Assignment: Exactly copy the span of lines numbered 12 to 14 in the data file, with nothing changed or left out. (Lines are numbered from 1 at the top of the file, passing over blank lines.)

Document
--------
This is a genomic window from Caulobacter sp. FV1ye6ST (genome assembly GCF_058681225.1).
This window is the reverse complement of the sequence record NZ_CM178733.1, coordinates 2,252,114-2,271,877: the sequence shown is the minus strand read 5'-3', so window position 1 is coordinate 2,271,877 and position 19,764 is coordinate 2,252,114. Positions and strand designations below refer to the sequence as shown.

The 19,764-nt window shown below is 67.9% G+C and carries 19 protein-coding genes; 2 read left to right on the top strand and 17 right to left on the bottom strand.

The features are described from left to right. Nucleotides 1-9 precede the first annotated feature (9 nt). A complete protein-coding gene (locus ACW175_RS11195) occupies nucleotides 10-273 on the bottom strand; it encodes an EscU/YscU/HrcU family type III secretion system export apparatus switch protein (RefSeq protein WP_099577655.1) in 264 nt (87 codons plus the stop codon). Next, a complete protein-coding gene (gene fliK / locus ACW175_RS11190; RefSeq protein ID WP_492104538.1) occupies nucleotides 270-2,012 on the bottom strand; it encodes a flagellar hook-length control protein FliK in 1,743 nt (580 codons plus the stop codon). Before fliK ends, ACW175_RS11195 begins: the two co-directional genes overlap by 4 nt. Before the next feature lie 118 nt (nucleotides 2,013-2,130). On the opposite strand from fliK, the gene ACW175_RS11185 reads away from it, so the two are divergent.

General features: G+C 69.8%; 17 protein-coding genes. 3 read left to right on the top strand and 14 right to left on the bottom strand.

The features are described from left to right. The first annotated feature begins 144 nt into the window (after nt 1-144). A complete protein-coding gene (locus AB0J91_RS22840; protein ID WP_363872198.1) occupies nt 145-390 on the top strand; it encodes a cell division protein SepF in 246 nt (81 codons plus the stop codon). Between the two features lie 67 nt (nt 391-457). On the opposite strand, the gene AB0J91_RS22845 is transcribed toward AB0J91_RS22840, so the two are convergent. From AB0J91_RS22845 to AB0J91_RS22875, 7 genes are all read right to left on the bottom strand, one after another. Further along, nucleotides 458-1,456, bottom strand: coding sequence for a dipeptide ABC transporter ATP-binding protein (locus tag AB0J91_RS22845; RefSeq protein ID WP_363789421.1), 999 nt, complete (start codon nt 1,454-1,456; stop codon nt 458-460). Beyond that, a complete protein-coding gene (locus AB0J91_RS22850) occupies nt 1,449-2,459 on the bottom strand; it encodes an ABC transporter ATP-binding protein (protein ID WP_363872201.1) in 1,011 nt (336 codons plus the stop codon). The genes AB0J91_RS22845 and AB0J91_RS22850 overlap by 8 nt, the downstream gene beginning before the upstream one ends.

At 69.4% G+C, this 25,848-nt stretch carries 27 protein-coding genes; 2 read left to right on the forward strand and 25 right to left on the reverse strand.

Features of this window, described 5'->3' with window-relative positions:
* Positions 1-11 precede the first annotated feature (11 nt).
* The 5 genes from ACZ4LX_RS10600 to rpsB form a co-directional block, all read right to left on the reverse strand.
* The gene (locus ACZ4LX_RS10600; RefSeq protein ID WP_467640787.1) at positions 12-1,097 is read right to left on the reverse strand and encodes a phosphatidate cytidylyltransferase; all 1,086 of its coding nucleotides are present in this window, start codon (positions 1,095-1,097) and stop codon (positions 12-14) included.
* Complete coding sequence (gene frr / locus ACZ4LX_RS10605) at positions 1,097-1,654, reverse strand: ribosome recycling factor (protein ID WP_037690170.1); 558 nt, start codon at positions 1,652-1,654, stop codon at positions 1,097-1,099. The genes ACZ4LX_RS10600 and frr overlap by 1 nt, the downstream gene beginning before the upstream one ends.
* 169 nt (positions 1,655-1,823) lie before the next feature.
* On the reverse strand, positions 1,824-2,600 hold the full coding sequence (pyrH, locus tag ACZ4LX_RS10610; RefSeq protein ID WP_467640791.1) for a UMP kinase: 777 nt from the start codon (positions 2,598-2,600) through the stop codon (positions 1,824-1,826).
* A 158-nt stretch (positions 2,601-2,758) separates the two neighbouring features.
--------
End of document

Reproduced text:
* Complete coding sequence (gene frr / locus ACZ4LX_RS10605) at positions 1,097-1,654, reverse strand: ribosome recycling factor (protein ID WP_037690170.1); 558 nt, start codon at positions 1,652-1,654, stop codon at positions 1,097-1,099. The genes ACZ4LX_RS10600 and frr overlap by 1 nt, the downstream gene beginning before the upstream one ends.
* 169 nt (positions 1,655-1,823) lie before the next feature.
* On the reverse strand, positions 1,824-2,600 hold the full coding sequence (pyrH, locus tag ACZ4LX_RS10610; RefSeq protein ID WP_467640791.1) for a UMP kinase: 777 nt from the start codon (positions 2,598-2,600) through the stop codon (positions 1,824-1,826).